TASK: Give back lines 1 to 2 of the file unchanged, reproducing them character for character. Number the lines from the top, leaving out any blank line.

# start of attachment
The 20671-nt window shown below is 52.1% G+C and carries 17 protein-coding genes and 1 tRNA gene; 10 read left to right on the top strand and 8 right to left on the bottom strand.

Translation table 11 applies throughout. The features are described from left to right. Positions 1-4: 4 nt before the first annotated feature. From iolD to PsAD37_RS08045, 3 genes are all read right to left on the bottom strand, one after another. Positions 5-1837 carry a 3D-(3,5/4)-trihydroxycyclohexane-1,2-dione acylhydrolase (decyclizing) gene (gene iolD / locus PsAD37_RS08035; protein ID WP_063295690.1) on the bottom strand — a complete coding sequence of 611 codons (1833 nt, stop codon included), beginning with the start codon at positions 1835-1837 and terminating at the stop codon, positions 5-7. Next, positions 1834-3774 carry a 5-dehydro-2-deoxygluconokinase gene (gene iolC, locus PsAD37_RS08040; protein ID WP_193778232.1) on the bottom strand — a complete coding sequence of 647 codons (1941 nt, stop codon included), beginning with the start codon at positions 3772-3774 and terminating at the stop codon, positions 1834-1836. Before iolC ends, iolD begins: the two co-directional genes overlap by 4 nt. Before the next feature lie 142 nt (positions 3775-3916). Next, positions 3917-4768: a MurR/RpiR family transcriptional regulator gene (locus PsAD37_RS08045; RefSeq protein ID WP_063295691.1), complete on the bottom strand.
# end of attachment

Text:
The 20671-nt window shown below is 52.1% G+C and carries 17 protein-coding genes and 1 tRNA gene; 10 read left to right on the top strand and 8 right to left on the bottom strand.

Translation table 11 applies throughout. The features are described from left to right. Positions 1-4: 4 nt before the first annotated feature. From iolD to PsAD37_RS08045, 3 genes are all read right to left on the bottom strand, one after another. Positions 5-1837 carry a 3D-(3,5/4)-trihydroxycyclohexane-1,2-dione acylhydrolase (decyclizing) gene (gene iolD / locus PsAD37_RS08035; protein ID WP_063295690.1) on the bottom strand — a complete coding sequence of 611 codons (1833 nt, stop codon included), beginning with the start codon at positions 1835-1837 and terminating at the stop codon, positions 5-7. Next, positions 1834-3774 carry a 5-dehydro-2-deoxygluconokinase gene (gene iolC, locus PsAD37_RS08040; protein ID WP_193778232.1) on the bottom strand — a complete coding sequence of 647 codons (1941 nt, stop codon included), beginning with the start codon at positions 3772-3774 and terminating at the stop codon, positions 1834-1836. Before iolC ends, iolD begins: the two co-directional genes overlap by 4 nt. Before the next feature lie 142 nt (positions 3775-3916). Next, positions 3917-4768: a MurR/RpiR family transcriptional regulator gene (locus PsAD37_RS08045; RefSeq protein ID WP_063295691.1), complete on the bottom strand.